"What makes me want to head for the nearest door . . . is every time I turn around somebody is saying how great Montgomery County is," he said. He said Fairfax's residential growth is, for the most part, beyond the control of county politicians.
The debate on growth in Fairfax has ricocheted from courtroom to County Board room and back since the late 1950s. One of the county's main obstacles to regulating its growth through legislation was the Dillon Rule in Virginia, which prohibits localities from passing laws without specific enabling legislation from the state. Moreover, Virginia courts have repeatedly ruled in favor of the rights of private landowners over the ability of government to promote social goals. The result was a steady stream of county schemes to thwart fast growth that were slapped down by the state courts.
From the precedent-setting Carper case in 1959, in which the Virginia Supreme Court squelched the county's attempts to slow growth in the western two-thirds of the county, to a series of sewer and tax cases in the mid-1970s, the state courts repeatedly stopped the county's slow-growth efforts. The plaintiffs--and victors--in most of the cases were Fairfax developers.
Still, the slow-growth advocates did not give up. The slow-growth board of 1972-76 tried a host of growth-stunting approaches--including sewer moratoriums, an emergency ordinance to halt all development in the county for 18 months, and an unstated policy to defer all controversial rezoning applications indefinitely--to no avail.
"I guess almost every method to control growth that's conceivable to mankind was attempted," Herrity said, "most of which was thrown out of court. We have recognized our limited legal ability."
"I've heard that we've tried it all before," said Annandale Supervisor Audrey Moore, a Democratic maverick who has opposed rapid residential growth and whose research originally spurred the board to commission the Urban Institute study. "The problem is that we didn't try it all before. Contrary to popular developer mythology, Fairfax is very much in control of its own destiny."
Moore maintains that the county should extract more concessions from developers eager to build in Fairfax, such as gutters, schools and roads.
Herrity and his allies respond that state law does not allow Fairfax to require such concessions, and that they would only boost the cost to those seeking homes in the county.
In what may lead to the newest challenge to growth in Fairfax County, the supervisors last month voted to restrict development in the western quadrant of the county, known as the Occoquan Basin.
The board decided to restrict building there to one home for every five acres to limit possible pollution to the area watershed that provides water to 600,000 Northern Virginians.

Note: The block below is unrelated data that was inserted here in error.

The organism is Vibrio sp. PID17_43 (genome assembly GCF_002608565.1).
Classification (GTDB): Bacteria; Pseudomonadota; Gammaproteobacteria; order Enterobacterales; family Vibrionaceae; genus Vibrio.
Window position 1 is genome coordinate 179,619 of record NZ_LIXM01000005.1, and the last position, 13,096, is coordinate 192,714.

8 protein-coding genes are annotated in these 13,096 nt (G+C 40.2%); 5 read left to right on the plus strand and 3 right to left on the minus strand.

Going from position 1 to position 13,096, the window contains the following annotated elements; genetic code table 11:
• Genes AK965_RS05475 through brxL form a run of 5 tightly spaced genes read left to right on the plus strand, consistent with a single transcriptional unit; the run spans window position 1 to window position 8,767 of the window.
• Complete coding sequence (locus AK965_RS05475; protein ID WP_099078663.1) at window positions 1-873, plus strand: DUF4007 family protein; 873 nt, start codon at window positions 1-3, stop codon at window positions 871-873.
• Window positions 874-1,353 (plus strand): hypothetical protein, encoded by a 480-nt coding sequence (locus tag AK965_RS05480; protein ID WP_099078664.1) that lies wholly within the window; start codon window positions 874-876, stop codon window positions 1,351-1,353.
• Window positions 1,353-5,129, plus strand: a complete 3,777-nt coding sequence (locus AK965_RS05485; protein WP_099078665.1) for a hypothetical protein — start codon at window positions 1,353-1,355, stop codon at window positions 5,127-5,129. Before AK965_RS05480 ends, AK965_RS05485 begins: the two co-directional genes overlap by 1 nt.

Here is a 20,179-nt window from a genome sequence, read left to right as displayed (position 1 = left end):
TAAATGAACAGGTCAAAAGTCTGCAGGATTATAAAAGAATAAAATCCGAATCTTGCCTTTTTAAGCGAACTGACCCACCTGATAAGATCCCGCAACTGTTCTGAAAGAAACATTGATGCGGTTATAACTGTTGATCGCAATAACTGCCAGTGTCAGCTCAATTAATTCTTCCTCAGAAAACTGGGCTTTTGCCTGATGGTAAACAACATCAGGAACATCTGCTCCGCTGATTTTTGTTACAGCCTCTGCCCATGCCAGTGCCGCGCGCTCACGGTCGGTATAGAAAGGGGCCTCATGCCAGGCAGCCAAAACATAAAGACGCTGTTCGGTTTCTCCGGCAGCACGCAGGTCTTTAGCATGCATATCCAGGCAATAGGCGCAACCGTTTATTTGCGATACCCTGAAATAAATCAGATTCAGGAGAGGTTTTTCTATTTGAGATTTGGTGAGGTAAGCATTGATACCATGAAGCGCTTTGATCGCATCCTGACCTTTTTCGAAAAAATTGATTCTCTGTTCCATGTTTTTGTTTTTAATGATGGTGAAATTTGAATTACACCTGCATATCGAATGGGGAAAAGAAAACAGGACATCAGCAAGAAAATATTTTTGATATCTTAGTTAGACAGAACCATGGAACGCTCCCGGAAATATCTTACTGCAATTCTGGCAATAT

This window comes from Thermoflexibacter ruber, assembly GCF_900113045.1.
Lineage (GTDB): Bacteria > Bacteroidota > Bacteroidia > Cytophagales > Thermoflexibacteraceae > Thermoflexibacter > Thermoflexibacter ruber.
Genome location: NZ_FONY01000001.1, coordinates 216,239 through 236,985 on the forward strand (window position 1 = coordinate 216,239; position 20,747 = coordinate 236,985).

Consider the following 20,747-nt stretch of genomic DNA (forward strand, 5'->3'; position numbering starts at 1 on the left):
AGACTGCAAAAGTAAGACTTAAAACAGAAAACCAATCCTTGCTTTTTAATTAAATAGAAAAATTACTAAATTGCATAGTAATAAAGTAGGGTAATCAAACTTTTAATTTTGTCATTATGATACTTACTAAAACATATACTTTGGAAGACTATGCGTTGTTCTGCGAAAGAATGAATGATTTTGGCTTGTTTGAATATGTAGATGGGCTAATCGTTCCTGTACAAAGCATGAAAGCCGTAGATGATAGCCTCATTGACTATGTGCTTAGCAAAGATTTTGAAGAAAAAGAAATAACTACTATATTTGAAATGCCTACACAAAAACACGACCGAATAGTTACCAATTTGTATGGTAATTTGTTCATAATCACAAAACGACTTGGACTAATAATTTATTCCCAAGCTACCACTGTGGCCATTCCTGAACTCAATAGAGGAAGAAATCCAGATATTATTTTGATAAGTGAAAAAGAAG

But many of the supervisors acknowledged that the decision to limit the density of the Occoquan Basin could again lead to a flurry of lawsuits--again based on the rights of Virginia property owners. "We're going to get sued even if we float out of here on wings," quipped Herrity.
If the downzoning in the Occoquan Basin, known as the county's "last frontier," is successfully challenged, it may mean that controlled growth advocates in the county will have lost their battle once and for all.
Montgomery, in sharp contrast to Fairfax, imposed sewer moratoriums in the 1970s, which ensured that most of its population growth came from births rather than new families.
Maryland law also allowed Montgomery to require that subdivisions and other developments not be built unless adequate public facilities to serve them were in place.
Fairfax, Moore charges, has allowed developers to stick the county with millions of dollars in bills for roads, sewers, curbs, gutters and other facilities.
"Montgomery has had a consistent growth through the years," said Moore. "They're much more carerful than we are."
Perhaps the greatest impact of Fairfax's population boom in the 1970s was on the county's school enrollment.
While school populations around the country declined in the last decade, Fairfax school enrollment fell only 2 percent. Montgomery's school enrollment dropped 22 percent in the last decade.
Had Fairfax school enrollment dropped that fast, the Urban Institute report says, Fairfax would have saved $31.7 million in 1980.
Reviewing Fairfax's lower spending compared to Montgomery's for basic services such as police, fire department, libraries and parks, Moore concluded: "While spending money for government services is not necessarily a guide to how good those services are, it would appear that the public is being shortchanged."
Herrity bristles at the comparison: "Frankly, we have a lower crime rate, we have a lower unemployment rate and a better bond rating than Montgomery County. We must be doing something right."
One issue the supervisors do agree on is that Fairfax must increase its ratio of commercial and industrial taxpayers to residential ones to lighten the tax burden on residential taxpayers.
Officials in Fairfax say the gap is closing yearly as the county pursues new business, especially high technology firms, and the county's business tax base has been climbing steadily since 1979, when the current board was elected.